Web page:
Can I Keep my Yearly Bonus in a Chapter 7 Bankruptcy?


Some employers give their employees yearly bonuses and holiday bonuses. If you are thinking of filing a Chapter 7 bankruptcy, there are a few things you should know if you have just received a bonus, or if you are expecting a bonus within the next year.

As a general rule, if you have received a bonus within the last six full months, the bonus may be included in calculating your income to determine whether you qualify for a Chapter 7 bankruptcy. When you file a Chapter 7 bankruptcy, the United States Trustee will average your last six full months of income to decide whether you qualify for a Chapter 7. For example, if you file for a Chapter 7 bankruptcy in July, the trustee will look at your average income from January to June. If you have received a bonus within these six months, the Trustee will include the bonus in your average income. If the bonus is a large bonus, it may affect whether you qualify.

One possible solution is to wait until your bonus falls off of the six month average before filing for bankruptcy. Suppose that you received a bonus on January 1. If you file for bankruptcy in July, this bonus will likely be included in your six-month average to determine whether you qualify (January to June). But if you wait to file until August, your January income will no longer be included to determine whether you qualify for bankruptcy, so you may have an easier time qualifying.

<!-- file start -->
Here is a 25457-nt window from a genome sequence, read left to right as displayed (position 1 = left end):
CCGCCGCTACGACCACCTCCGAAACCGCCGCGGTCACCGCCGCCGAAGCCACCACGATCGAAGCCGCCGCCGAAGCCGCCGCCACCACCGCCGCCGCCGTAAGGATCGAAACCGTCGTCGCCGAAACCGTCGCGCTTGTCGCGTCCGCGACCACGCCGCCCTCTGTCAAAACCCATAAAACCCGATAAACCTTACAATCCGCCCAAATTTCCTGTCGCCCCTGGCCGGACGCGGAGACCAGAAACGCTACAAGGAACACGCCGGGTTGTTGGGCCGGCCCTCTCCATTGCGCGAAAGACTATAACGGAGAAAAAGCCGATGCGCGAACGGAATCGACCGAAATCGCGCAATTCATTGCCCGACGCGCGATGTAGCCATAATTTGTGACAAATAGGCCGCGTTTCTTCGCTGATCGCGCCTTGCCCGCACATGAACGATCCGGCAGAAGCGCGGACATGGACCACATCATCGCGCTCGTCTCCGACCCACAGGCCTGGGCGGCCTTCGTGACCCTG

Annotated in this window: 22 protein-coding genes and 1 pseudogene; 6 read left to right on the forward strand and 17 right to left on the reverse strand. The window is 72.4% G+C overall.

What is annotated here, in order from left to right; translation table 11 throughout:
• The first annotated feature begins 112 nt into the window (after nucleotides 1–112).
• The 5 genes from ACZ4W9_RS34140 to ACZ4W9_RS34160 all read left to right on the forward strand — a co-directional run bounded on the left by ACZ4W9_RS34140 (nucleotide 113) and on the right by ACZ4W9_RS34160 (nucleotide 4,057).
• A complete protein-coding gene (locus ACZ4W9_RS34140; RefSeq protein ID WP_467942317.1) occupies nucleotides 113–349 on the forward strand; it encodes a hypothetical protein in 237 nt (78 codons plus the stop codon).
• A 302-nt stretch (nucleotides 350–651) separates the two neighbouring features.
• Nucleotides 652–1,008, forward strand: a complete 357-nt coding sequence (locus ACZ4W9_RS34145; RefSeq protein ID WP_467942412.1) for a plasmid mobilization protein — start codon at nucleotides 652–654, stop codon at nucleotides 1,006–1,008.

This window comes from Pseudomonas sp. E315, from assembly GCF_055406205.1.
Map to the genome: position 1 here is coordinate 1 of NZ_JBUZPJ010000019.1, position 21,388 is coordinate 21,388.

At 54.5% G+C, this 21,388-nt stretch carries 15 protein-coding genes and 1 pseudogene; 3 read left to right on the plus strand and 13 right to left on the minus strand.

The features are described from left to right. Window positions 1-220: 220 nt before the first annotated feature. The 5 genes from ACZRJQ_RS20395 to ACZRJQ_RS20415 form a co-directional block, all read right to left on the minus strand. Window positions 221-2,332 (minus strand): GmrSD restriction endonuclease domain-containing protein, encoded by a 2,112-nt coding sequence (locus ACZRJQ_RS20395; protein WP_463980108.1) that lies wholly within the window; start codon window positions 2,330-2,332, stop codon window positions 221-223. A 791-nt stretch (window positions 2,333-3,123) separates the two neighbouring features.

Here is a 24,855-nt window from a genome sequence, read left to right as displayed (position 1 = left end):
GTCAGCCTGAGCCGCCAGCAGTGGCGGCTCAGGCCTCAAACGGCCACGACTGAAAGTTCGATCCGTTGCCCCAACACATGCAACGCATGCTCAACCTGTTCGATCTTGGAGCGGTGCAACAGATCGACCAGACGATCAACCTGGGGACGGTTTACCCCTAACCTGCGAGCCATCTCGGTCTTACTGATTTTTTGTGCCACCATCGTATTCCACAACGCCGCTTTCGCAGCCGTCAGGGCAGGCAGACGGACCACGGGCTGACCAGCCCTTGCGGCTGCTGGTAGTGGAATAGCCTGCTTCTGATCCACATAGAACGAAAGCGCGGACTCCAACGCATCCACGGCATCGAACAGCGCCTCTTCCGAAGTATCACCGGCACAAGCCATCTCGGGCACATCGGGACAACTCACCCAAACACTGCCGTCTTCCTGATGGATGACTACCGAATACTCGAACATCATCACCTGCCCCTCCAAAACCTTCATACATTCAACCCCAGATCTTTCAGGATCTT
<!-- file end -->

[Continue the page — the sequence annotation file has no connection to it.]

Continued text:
You should keep in mind that the Trustee can also look at any bonuses are you entitled to receive within the next year after you file for bankruptcy. Future bonuses do not factor into whether you qualify for bankruptcy, but a future bonus may be considered an asset in your case. The reason for this is that even if you have not yet received a bonus, if you are entitled to the bonus at the time you file your case, it is considered an asset in your bankruptcy. Depending upon the other assets that you own, you may be able to keep your bonus, or you may have to give up the bonus to the trustee when you do receive it. Whether you can keep your future bonus when you file for a Chapter 7 bankruptcy depends on the facts of your case. You should consult your attorney if you are expecting to receive a bonus within the next year, to determine whether you can keep your bonus.

Written by Hoglund Law

The attorneys of Hoglund law are licensed in Minnesota, Wisconsin and Ohio. Hoglund, Chwialkowski & Mrozik, PLLC is based in Roseville, Minnesota. In addition to handling cases involving bankruptcy & social security, Hoglund, Chwialkowski & Mrozik, PLLC handles faulty drugs and toxic exposure.

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